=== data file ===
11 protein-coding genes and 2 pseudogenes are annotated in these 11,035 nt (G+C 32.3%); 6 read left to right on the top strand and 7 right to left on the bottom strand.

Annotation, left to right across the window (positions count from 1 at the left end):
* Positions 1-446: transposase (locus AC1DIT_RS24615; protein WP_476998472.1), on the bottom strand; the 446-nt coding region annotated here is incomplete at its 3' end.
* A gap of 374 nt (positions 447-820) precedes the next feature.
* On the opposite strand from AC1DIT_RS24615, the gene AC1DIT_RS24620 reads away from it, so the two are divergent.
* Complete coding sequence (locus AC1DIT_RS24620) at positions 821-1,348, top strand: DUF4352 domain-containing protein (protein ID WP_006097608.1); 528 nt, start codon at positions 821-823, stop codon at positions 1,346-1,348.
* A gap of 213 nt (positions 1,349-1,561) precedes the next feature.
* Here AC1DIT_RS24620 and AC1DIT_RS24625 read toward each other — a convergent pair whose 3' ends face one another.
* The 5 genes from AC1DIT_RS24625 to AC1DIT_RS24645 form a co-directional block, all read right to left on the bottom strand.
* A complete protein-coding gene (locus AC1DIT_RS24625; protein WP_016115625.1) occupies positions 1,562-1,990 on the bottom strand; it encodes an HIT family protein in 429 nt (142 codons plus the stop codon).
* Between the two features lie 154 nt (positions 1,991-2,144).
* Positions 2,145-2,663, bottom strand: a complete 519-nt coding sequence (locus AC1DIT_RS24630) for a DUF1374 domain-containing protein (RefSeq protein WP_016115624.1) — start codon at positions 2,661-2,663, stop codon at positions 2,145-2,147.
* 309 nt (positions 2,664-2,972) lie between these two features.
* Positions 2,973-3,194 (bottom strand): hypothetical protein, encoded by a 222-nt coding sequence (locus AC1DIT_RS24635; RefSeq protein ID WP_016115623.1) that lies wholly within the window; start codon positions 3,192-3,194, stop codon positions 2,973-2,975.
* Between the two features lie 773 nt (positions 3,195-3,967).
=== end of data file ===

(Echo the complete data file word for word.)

11 protein-coding genes and 2 pseudogenes are annotated in these 11,035 nt (G+C 32.3%); 6 read left to right on the top strand and 7 right to left on the bottom strand.

Annotation, left to right across the window (positions count from 1 at the left end):
* Positions 1-446: transposase (locus AC1DIT_RS24615; protein WP_476998472.1), on the bottom strand; the 446-nt coding region annotated here is incomplete at its 3' end.
* A gap of 374 nt (positions 447-820) precedes the next feature.
* On the opposite strand from AC1DIT_RS24615, the gene AC1DIT_RS24620 reads away from it, so the two are divergent.
* Complete coding sequence (locus AC1DIT_RS24620) at positions 821-1,348, top strand: DUF4352 domain-containing protein (protein ID WP_006097608.1); 528 nt, start codon at positions 821-823, stop codon at positions 1,346-1,348.
* A gap of 213 nt (positions 1,349-1,561) precedes the next feature.
* Here AC1DIT_RS24620 and AC1DIT_RS24625 read toward each other — a convergent pair whose 3' ends face one another.
* The 5 genes from AC1DIT_RS24625 to AC1DIT_RS24645 form a co-directional block, all read right to left on the bottom strand.
* A complete protein-coding gene (locus AC1DIT_RS24625; protein WP_016115625.1) occupies positions 1,562-1,990 on the bottom strand; it encodes an HIT family protein in 429 nt (142 codons plus the stop codon).
* Between the two features lie 154 nt (positions 1,991-2,144).
* Positions 2,145-2,663, bottom strand: a complete 519-nt coding sequence (locus AC1DIT_RS24630) for a DUF1374 domain-containing protein (RefSeq protein WP_016115624.1) — start codon at positions 2,661-2,663, stop codon at positions 2,145-2,147.
* 309 nt (positions 2,664-2,972) lie between these two features.
* Positions 2,973-3,194 (bottom strand): hypothetical protein, encoded by a 222-nt coding sequence (locus AC1DIT_RS24635; RefSeq protein ID WP_016115623.1) that lies wholly within the window; start codon positions 3,192-3,194, stop codon positions 2,973-2,975.
* Between the two features lie 773 nt (positions 3,195-3,967).